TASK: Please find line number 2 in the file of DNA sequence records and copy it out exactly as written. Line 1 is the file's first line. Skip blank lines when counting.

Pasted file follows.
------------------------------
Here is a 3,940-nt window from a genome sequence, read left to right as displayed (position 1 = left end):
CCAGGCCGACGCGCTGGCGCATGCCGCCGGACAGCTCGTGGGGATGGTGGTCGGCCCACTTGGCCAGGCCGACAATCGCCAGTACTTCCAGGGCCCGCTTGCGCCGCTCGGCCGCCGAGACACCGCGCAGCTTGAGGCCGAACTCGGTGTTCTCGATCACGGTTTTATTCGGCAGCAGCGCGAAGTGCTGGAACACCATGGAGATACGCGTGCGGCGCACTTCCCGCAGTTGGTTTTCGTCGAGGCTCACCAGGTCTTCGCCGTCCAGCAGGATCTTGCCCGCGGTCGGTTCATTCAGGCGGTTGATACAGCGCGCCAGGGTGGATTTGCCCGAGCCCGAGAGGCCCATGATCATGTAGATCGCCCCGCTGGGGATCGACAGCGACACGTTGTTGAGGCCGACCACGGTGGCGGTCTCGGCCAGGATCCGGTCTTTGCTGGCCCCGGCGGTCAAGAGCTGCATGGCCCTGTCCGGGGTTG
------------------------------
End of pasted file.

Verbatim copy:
CCAGGCCGACGCGCTGGCGCATGCCGCCGGACAGCTCGTGGGGATGGTGGTCGGCCCACTTGGCCAGGCCGACAATCGCCAGTACTTCCAGGGCCCGCTTGCGCCGCTCGGCCGCCGAGACACCGCGCAGCTTGAGGCCGAACTCGGTGTTCTCGATCACGGTTTTATTCGGCAGCAGCGCGAAGTGCTGGAACACCATGGAGATACGCGTGCGGCGCACTTCCCGCAGTTGGTTTTCGTCGAGGCTCACCAGGTCTTCGCCGTCCAGCAGGATCTTGCCCGCGGTCGGTTCATTCAGGCGGTTGATACAGCGCGCCAGGGTGGATTTGCCCGAGCCCGAGAGGCCCATGATCATGTAGATCGCCCCGCTGGGGATCGACAGCGACACGTTGTTGAGGCCGACCACGGTGGCGGTCTCGGCCAGGATCCGGTCTTTGCTGGCCCCGGCGGTCAAGAGCTGCATGGCCCTGTCCGGGGTTG